Date: November 7, 2016
Time: 2:30 p.m.
Temperature: 56 degrees and dropping
Weather: Heavy rain
Barometric Pressure 29.0 and falling
Moon Phase: Waxing Gibbous
It was everything I expected — endless agriculture sliced apart by long, narrow shelter belts and miles of swaying CRP and dense cedar thickets. There’s no doubt that I was back in the land of Oz, this time a guest of John Vaca, National Pro Staff Manager for Vista Outdoor.
The bring-sweat-to-your-brow temperatures from the previous week had been replaced with a crisp Northwest wind, soupy clouds and heavy rain. I was thrilled. It was November 7, I had a Sunflower State deer tag in my pocket, and the farm John had given me the tour of was breathtaking.
I had my own little slice of heaven — a farm with all the right ingredients to produce a whopper entirely to myself. John simply pulled into wheat field and pointed toward its inside corner some 700 yards away. “That’s it,” John said. “Right in that corner — right where that thin line of CRP separates the alfalfa and the wheat — that’s where your stand is at. It’s tucked back into that shelter belt, and that entire shelter belt edge is lined with big rubs and scrapes. These are stands I have a ton of confidence in. They are stands I put in locations I would hunt myself, but if there is something you don’t like, we can change things.”
Peering through John’s Bushnell Trophy Xtreme 16-48x50MM spotting scope, a very affordable and ultra-clear spotter, I could easily see the layout. It was perfect. The deer living in the area had it all — food, water and plenty of bedding cover. We didn’t stay long. The weather was expected to break, and we were all chomping at the bit to get in our respective stands.
The rain didn’t stop. In fact, it intensified. But I didn’t care. The wind was right, and my Summit Dual Pro Ladder was tucked under the limbs of a heavy locust that kept the heavy moisture off. After getting my gear situated and mounting my Ozonics HR300, I started scanning the cedar-filled CRP to the north. Satisfied that there were no deer up and moving, I sat back and let the evening unfold.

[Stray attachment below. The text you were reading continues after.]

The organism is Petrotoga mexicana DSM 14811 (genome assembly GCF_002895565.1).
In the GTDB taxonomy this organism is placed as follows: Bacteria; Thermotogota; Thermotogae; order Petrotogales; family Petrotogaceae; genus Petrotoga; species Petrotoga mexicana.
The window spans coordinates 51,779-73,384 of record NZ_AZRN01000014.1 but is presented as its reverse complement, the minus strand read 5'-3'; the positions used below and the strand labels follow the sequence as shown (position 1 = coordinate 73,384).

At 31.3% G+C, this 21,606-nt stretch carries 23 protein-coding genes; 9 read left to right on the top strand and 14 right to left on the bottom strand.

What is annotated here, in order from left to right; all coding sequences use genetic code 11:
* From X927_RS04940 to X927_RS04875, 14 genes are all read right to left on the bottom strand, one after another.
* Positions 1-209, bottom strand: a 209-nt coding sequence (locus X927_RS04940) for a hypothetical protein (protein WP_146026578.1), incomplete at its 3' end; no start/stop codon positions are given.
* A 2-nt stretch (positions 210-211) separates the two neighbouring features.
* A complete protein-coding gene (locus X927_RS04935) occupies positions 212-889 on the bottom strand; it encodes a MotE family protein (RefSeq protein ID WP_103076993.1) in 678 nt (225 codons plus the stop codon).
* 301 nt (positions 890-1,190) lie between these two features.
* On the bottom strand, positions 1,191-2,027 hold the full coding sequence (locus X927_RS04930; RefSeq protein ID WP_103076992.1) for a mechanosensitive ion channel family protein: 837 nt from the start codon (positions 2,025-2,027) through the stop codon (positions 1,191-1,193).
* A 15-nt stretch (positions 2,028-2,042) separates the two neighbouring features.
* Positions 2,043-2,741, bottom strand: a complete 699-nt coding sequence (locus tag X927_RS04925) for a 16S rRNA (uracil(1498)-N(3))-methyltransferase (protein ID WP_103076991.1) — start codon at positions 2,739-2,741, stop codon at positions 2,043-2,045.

My plan was simple: let it happen. Yes, I know deer calls were made to be used in Kansas, and I was in the perfect place for a decoy, but with it being my first night in, I wanted to observe. I wanted to see where the deer were coming from and how they were acting.
The first deer to cruise past my location popped out of the head-high CRP 50 yards in front of me. He was an 11-point — you know, a healthy spike — and he fed in the wheat for several minutes before coming under my stand and disappearing into the thicket. Minutes later, four big does popped out of the CRP toward the north end of the field. They grazed lazily through the wheat at a distance of 400 yards.
The sun had set and the rain was dumping. Deer activity in the wheat field had come to a halt. Then, without warning, a doe sprang from the shelter belt 50 yards to my right and darted across the field. Her tail was up and her head swiveled to check her six often. I stood, grabbed my bow and waited. He was a nice buck — a young, 125-inch 10-point — and he was hot on her heels. I grunted. Both deer stopped. The doe looked in my direction and came on a string with her gentleman suiter in tow. Man, I love the rut. The pair walked 40 yards in front of the stand before the buck pressed the doe into a trot.
I had 15 minutes of legal light left when a big doe and her two fawns popped into the field to my left. They’d been the first deer to walk down the tree line where I expected deer to come from and were on me before I knew it. They nibbled nervously at the wheat and then scattered. His grunts were loud, and by the time I grabbed my bow, he was in plain sight. His body was enormous.
I drew, anchored and pulled through my Scott Hex. My red Nockturnal G Nock lit up the night. The shot was perfect. The Rage-tipped GoldTip Kinetic Pierce entered behind the last rib and slammed through the opposite side shoulder. The buck’s death sprint would be short, and I was elated.
My only worry was the rain, which I knew would wash away the trackable blood. John, along with property owner (and one heck of an awesome guy), Dallas Woolf, his son Marshall, and fellow hunter Alan Clemons arrived in no time. The Man upstairs had shut off the rain. The blood trail was unreal, and the tracking job was short. Without question, the buck had the biggest body of any deer I’ve ever harvested. His bottom row of teeth on both sides were reduced to numbs, and his heavy, bladed 4×2 rack was chipped and broken in a number of spots. Mission accomplished! I’d anchored a mature Kansas brute. I just sat there for a long while — the rain once again pouring down — taking time to appreciate what had just happened. God bless Kansas!
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